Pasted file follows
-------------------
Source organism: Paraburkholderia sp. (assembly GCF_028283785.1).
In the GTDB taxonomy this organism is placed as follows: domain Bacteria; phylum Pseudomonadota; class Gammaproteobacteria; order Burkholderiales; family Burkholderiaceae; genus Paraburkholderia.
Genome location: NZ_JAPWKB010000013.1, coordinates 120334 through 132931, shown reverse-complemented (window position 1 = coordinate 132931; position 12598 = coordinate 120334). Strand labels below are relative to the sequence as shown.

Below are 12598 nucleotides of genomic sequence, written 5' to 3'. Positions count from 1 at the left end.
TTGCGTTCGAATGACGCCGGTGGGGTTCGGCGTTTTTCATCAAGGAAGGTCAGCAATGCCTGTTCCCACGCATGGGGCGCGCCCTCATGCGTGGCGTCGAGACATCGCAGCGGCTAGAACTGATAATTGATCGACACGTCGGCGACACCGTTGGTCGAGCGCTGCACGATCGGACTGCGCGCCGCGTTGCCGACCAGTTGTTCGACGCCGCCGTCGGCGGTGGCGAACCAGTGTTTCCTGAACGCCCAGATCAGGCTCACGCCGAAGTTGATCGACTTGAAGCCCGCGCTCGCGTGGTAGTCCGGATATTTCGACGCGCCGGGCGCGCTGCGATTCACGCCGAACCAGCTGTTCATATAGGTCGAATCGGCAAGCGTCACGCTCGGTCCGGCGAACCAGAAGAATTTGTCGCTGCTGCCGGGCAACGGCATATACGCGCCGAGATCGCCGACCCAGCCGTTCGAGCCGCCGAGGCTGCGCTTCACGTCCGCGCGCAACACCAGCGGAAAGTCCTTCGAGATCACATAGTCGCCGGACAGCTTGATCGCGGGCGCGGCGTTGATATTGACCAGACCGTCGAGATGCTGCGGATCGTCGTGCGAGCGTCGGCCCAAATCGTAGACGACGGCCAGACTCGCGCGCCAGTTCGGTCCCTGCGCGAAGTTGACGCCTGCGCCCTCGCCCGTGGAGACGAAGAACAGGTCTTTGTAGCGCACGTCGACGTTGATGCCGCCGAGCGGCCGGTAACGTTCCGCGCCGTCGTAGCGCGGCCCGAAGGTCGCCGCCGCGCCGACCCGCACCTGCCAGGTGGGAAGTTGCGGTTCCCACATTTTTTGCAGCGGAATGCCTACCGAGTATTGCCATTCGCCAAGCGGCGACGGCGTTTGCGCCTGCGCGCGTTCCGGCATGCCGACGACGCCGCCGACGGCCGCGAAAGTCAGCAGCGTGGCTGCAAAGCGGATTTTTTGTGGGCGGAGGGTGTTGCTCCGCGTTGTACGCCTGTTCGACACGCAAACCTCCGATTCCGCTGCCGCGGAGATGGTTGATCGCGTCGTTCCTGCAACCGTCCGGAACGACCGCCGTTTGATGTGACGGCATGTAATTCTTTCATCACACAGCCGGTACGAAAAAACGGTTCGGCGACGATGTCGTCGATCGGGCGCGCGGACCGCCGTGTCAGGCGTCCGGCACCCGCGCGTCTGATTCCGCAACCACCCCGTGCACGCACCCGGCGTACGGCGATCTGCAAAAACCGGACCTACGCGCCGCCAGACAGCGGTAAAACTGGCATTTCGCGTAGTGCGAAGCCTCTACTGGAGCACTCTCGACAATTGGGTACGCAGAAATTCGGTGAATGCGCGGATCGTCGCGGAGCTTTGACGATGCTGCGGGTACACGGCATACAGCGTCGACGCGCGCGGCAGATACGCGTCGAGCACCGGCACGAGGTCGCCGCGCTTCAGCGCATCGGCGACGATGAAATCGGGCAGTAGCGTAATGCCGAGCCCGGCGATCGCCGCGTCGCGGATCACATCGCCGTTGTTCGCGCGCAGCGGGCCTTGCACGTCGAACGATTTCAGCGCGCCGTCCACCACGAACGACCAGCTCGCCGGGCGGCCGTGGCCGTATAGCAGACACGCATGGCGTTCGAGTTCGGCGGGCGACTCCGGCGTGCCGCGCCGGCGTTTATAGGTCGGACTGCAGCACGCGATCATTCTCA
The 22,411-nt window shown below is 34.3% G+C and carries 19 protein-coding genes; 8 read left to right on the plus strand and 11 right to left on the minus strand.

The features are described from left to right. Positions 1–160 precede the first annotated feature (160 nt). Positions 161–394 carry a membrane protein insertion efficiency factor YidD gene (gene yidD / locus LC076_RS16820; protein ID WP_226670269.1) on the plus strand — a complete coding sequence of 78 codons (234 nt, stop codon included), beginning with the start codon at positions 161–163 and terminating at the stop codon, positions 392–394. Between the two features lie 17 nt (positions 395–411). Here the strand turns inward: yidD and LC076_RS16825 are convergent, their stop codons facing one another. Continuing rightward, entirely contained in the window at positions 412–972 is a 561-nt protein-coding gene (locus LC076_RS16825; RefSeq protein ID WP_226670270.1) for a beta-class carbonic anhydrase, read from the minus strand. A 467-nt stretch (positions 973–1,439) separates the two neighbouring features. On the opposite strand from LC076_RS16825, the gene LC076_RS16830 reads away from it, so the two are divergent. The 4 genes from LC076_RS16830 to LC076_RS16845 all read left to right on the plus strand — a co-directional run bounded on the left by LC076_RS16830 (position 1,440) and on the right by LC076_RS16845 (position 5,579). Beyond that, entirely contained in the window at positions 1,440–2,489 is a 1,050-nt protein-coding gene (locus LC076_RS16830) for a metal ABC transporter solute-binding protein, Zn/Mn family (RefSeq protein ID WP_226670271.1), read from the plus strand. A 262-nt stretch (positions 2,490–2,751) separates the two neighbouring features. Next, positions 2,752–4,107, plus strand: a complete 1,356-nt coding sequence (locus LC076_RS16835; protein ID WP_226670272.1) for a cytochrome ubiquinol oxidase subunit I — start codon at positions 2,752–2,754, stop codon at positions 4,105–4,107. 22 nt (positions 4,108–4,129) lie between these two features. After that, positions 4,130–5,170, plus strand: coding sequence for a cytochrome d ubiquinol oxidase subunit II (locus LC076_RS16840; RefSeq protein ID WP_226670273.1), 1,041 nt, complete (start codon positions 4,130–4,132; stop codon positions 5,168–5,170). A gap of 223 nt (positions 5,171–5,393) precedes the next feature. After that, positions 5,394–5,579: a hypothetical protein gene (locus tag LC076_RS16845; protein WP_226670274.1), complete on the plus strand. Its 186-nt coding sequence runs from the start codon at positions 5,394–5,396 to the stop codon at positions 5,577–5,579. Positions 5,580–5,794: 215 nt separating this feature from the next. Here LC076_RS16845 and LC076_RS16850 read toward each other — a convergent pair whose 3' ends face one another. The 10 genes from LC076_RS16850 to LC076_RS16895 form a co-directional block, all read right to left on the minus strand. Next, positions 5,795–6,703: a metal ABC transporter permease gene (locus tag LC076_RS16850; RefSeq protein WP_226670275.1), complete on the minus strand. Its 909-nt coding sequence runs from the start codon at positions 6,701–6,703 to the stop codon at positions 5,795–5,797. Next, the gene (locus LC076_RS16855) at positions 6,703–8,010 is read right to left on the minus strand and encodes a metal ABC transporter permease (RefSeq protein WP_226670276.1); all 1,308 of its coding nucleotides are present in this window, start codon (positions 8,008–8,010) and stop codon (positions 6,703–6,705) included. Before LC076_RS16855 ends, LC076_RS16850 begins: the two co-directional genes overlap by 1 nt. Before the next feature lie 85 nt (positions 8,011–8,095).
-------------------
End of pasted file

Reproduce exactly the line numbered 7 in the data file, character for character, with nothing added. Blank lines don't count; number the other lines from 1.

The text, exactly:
The features are described from left to right. Positions 1–160 precede the first annotated feature (160 nt). Positions 161–394 carry a membrane protein insertion efficiency factor YidD gene (gene yidD / locus LC076_RS16820; protein ID WP_226670269.1) on the plus strand — a complete coding sequence of 78 codons (234 nt, stop codon included), beginning with the start codon at positions 161–163 and terminating at the stop codon, positions 392–394. Between the two features lie 17 nt (positions 395–411). Here the strand turns inward: yidD and LC076_RS16825 are convergent, their stop codons facing one another. Continuing rightward, entirely contained in the window at positions 412–972 is a 561-nt protein-coding gene (locus LC076_RS16825; RefSeq protein ID WP_226670270.1) for a beta-class carbonic anhydrase, read from the minus strand. A 467-nt stretch (positions 973–1,439) separates the two neighbouring features. On the opposite strand from LC076_RS16825, the gene LC076_RS16830 reads away from it, so the two are divergent. The 4 genes from LC076_RS16830 to LC076_RS16845 all read left to right on the plus strand — a co-directional run bounded on the left by LC076_RS16830 (position 1,440) and on the right by LC076_RS16845 (position 5,579). Beyond that, entirely contained in the window at positions 1,440–2,489 is a 1,050-nt protein-coding gene (locus LC076_RS16830) for a metal ABC transporter solute-binding protein, Zn/Mn family (RefSeq protein ID WP_226670271.1), read from the plus strand. A 262-nt stretch (positions 2,490–2,751) separates the two neighbouring features. Next, positions 2,752–4,107, plus strand: a complete 1,356-nt coding sequence (locus LC076_RS16835; protein ID WP_226670272.1) for a cytochrome ubiquinol oxidase subunit I — start codon at positions 2,752–2,754, stop codon at positions 4,105–4,107. 22 nt (positions 4,108–4,129) lie between these two features. After that, positions 4,130–5,170, plus strand: coding sequence for a cytochrome d ubiquinol oxidase subunit II (locus LC076_RS16840; RefSeq protein ID WP_226670273.1), 1,041 nt, complete (start codon positions 4,130–4,132; stop codon positions 5,168–5,170). A gap of 223 nt (positions 5,171–5,393) precedes the next feature. After that, positions 5,394–5,579: a hypothetical protein gene (locus tag LC076_RS16845; protein WP_226670274.1), complete on the plus strand. Its 186-nt coding sequence runs from the start codon at positions 5,394–5,396 to the stop codon at positions 5,577–5,579. Positions 5,580–5,794: 215 nt separating this feature from the next. Here LC076_RS16845 and LC076_RS16850 read toward each other — a convergent pair whose 3' ends face one another. The 10 genes from LC076_RS16850 to LC076_RS16895 form a co-directional block, all read right to left on the minus strand. Next, positions 5,795–6,703: a metal ABC transporter permease gene (locus tag LC076_RS16850; RefSeq protein WP_226670275.1), complete on the minus strand. Its 909-nt coding sequence runs from the start codon at positions 6,701–6,703 to the stop codon at positions 5,795–5,797. Next, the gene (locus LC076_RS16855) at positions 6,703–8,010 is read right to left on the minus strand and encodes a metal ABC transporter permease (RefSeq protein WP_226670276.1); all 1,308 of its coding nucleotides are present in this window, start codon (positions 8,008–8,010) and stop codon (positions 6,703–6,705) included. Before LC076_RS16855 ends, LC076_RS16850 begins: the two co-directional genes overlap by 1 nt. Before the next feature lie 85 nt (positions 8,011–8,095).